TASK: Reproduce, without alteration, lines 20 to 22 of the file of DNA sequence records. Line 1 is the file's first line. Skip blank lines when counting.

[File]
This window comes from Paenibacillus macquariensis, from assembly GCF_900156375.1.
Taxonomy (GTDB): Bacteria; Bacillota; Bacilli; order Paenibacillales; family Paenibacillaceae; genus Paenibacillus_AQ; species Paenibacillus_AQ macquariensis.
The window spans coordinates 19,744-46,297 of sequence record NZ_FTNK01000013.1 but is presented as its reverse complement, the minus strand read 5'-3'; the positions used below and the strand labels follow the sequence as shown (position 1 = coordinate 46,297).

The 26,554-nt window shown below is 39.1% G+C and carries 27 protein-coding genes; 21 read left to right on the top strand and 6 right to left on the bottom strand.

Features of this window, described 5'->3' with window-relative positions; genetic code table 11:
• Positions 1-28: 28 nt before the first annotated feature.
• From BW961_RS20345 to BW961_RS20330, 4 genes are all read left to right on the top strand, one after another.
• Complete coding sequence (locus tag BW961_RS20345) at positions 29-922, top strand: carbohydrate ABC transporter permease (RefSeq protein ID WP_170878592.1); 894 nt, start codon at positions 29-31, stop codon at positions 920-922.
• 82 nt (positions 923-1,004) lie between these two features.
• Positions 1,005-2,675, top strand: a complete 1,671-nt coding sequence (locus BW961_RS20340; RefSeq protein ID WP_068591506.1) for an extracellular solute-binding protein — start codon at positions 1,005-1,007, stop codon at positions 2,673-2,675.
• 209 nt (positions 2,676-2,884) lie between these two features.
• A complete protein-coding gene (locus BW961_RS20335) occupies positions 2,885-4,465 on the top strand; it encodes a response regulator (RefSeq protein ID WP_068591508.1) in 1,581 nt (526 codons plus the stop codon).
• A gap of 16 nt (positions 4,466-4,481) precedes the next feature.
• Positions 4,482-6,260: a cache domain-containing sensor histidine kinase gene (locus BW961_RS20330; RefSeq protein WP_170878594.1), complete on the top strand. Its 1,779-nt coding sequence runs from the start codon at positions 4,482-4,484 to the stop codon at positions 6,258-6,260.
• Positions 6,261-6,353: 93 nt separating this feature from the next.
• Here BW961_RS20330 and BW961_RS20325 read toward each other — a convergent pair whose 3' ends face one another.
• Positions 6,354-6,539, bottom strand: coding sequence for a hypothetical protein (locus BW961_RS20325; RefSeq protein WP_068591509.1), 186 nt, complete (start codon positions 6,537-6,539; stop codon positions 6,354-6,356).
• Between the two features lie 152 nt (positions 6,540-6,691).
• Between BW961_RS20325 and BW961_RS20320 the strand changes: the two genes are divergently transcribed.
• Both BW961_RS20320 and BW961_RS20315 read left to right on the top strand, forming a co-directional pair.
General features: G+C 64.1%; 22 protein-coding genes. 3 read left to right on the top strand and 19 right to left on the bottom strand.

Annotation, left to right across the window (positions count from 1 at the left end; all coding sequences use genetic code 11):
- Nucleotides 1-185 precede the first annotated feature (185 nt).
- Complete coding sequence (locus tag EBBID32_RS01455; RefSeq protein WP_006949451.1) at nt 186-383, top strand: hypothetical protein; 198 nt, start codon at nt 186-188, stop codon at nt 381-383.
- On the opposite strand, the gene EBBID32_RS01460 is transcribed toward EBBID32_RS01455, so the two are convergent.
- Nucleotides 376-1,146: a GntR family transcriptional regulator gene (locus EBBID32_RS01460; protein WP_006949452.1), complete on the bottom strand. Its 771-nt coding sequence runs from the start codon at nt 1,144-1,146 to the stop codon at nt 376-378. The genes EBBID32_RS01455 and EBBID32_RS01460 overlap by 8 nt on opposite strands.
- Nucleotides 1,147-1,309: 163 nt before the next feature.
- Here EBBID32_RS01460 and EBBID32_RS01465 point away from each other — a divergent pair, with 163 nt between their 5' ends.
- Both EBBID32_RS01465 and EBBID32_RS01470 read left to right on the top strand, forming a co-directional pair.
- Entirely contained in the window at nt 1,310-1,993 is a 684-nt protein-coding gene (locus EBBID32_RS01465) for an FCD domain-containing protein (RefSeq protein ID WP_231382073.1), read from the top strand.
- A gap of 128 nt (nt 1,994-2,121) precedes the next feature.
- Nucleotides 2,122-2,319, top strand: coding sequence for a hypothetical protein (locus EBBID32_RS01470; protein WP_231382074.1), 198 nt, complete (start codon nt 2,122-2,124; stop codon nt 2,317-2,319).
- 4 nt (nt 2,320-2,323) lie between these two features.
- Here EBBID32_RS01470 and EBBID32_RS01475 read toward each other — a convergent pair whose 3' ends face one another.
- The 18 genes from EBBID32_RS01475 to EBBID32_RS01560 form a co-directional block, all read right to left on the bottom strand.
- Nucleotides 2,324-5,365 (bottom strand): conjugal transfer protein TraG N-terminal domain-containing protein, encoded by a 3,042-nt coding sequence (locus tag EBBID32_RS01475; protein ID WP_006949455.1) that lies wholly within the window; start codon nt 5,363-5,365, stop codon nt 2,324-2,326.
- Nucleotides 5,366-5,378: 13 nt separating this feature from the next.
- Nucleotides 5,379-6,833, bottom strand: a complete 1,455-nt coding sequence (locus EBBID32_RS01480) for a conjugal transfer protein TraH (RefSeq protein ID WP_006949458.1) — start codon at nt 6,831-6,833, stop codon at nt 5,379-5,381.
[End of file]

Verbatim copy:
• Both BW961_RS20320 and BW961_RS20315 read left to right on the top strand, forming a co-directional pair.
General features: G+C 64.1%; 22 protein-coding genes. 3 read left to right on the top strand and 19 right to left on the bottom strand.

Annotation, left to right across the window (positions count from 1 at the left end; all coding sequences use genetic code 11):